Exposed:Who’s in the Suisse Secrets Leak?PART5

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Khalaf Al-Dulaimi



CHF 178,255,857

The director of investments for the Iraqi Secret Service under the regime of authoritarian leader Saddam Hussein. Al-Dulaimi, who handled overseas investments on behalf of the intelligence agency, was sanctioned by the United States in 1992, and by the United Nations in 2004. Dulaimi’s legal representative commented to OCCRP that its inquiry was “old news” and “not accurate.”

Read OCCRP’s investigation into the role that Credit Suisse played as the bank of spies.

Read more: Exposed:Who’s in the Suisse Secrets Leak?PART5

Khaled Hamedi



CHF 1,311,163

The son of one of a group of officers led by Muammar Gaddafi that overthrew Libya’s monarchy and took power in 1969.

Hamedi is president of the ​​International Organization for Peace, Care and Relief, which the UNHCR once described in press releases as its “main partner in Libya on ensuring protection for refugees and asylum-seekers.” In regional media, he has also been an outspoken defender of Gaddafi and his father, el-Khweldi el-Hamedi, who have both been accused of human rights abuses and large-scale corruption.

Hamedi’s father’s rank in the Libyan military, his close relationship to Gaddafi, and his alleged role in the bloody crackdown on protests, raised the ire of NATO.

King Abdulla II Bin al Hussein and Queen Rania Al Abdullah



CHF 230,278,386

Jordan’s monarch since 1999, the authoritarian King Abdullah II has used wide-ranging executive powers to crack down on free speech and political opposition following accusations of corruption at home.

Last year’s Pandora Papers investigation revealed how the monarch funneled US$100 million through secret companies to buy luxury real estate in the U.K. and U.S. Abdullah’s wife, Queen Rania, also held an account with at least 39.1 million Swiss francs.

The royal family’s lawyers said the “relevant accounts are used for the acquisition of assets, investments, operational and personal expenses and general disbursements, including the funding of certain royal initiatives” and that the king and queen “have never extracted, in any manner, funds from the Treasury, public assets, international assistance or government budget to accounts situated abroad or for his personal enrichment.”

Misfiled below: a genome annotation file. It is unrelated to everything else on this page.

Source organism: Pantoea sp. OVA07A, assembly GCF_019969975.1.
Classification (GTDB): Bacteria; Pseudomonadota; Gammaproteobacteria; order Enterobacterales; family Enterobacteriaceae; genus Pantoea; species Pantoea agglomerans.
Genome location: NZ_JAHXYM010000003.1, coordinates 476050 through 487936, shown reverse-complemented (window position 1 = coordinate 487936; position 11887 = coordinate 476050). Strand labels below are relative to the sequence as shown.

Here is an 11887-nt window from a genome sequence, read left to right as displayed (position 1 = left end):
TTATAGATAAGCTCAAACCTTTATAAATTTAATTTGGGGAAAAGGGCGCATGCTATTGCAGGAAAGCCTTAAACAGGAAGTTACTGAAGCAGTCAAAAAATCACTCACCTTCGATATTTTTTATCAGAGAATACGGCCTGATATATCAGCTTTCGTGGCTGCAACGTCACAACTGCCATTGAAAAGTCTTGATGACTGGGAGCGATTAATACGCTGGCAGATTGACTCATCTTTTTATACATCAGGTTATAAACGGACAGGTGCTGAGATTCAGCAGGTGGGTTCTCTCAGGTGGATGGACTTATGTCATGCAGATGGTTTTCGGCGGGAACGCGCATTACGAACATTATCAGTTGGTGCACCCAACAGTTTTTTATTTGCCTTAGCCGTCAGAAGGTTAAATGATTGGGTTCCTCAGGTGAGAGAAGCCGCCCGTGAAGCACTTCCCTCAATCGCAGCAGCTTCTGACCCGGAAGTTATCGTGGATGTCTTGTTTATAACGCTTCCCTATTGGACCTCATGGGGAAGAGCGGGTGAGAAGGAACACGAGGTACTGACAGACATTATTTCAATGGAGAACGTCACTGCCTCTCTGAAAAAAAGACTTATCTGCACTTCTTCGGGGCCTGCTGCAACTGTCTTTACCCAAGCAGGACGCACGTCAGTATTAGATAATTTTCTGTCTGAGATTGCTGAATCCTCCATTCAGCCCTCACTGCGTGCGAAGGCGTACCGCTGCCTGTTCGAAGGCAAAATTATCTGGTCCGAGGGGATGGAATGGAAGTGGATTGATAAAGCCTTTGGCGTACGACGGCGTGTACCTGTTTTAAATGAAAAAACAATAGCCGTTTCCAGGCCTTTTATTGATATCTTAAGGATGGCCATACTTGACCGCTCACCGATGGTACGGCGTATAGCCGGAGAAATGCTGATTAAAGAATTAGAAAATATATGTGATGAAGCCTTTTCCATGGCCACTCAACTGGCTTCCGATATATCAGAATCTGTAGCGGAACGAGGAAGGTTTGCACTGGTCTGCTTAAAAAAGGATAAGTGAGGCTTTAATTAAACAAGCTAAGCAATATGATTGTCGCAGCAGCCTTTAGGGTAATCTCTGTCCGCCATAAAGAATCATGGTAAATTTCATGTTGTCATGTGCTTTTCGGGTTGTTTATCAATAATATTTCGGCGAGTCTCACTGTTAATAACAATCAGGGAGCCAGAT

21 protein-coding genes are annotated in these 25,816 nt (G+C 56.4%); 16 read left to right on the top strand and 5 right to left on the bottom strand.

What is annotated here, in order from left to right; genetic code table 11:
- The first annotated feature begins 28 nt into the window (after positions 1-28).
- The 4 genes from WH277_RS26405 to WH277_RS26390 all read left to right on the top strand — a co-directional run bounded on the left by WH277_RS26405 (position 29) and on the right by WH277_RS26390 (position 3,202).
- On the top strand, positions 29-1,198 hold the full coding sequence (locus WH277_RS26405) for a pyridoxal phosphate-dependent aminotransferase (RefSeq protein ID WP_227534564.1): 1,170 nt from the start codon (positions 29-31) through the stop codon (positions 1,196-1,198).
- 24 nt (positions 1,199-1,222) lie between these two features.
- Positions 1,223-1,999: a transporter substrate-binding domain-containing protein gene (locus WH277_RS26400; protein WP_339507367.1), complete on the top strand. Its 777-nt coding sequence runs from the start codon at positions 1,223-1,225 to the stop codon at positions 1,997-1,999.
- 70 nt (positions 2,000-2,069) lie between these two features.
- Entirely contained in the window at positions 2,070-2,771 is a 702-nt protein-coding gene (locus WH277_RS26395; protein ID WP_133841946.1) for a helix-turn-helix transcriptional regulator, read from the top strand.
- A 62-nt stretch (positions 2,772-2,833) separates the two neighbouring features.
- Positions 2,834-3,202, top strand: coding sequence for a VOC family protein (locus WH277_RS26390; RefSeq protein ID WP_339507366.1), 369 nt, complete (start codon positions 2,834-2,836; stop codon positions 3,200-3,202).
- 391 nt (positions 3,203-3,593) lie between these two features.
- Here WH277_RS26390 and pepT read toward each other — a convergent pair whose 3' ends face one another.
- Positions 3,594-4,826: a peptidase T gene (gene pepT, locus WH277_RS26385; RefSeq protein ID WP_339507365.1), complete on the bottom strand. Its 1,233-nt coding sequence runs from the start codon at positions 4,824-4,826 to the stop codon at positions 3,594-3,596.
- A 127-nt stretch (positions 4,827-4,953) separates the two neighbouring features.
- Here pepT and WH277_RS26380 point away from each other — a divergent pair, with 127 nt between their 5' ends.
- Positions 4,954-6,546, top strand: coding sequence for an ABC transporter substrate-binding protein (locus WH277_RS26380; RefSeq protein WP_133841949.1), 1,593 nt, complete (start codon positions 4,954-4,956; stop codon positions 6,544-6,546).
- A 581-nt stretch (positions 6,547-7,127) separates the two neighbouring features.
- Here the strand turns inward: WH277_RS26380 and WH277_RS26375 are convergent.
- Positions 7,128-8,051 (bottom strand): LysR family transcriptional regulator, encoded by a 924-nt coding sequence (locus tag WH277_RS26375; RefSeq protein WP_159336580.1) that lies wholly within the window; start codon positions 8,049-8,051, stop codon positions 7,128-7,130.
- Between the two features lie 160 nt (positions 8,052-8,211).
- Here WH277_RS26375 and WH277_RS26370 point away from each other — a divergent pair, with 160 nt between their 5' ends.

Read OCCRP’s investigation into how Credit Suisse served regional elite on the eve of the Arab Spring.

Leonardo González Dellán



CHF 10,992,558

The former president of state-owned Banco Industrial de Venezuela was sanctioned by the U.S. for his role in a $2.4 billion bribery scheme, run through a controversial currency exchange program. The U.S. Treasury Department described him as a financial “front man” for corrupt Venezuelan officials.

He has also been suspected of laundering money on behalf of a Colombian terror group, and was a politically-exposed person (PEP) long before he first opened his accounts.

Read OCCRP’s investigation into Credit Suisse’s role in Venezuela’s toxic bond market.

Libyan Arab Foreign Investment Company



CHF 422,266,952

Known as LAFICO, the state-owned fund oversaw the Libyan government’s investments inside and outside of the country.

It was widely understood to be controlled by the family of Muammar Gaddafi before his downfall, and over the years reportedly acquired minority shares in the Italian Juventus football club, the Royal Bank of Scotland, and the carmaker Fiat.

Read OCCRP’s investigation into the link between Credit Suisse and looted Libyan development money.

Luis Carlos de León Pérez



CHF 22,637,245

The former financial director of La Electricidad de Caracas, a subsidiary of Venezuela’s state oil firm PDVSA.

In 2017, he was arrested in Spain and extradited to the U.S. for his role in a sprawling bribery scheme within PDVSA. He pleaded guilty to receiving kickbacks from businessmen in return for assistance and state contracts. He was also charged that same year in Andorra for laundering the proceeds through Banca Privada d’Andorra.

Read OCCRP’s investigation into how Venezuelan elites hid stolen oil money in Credit Suisse.



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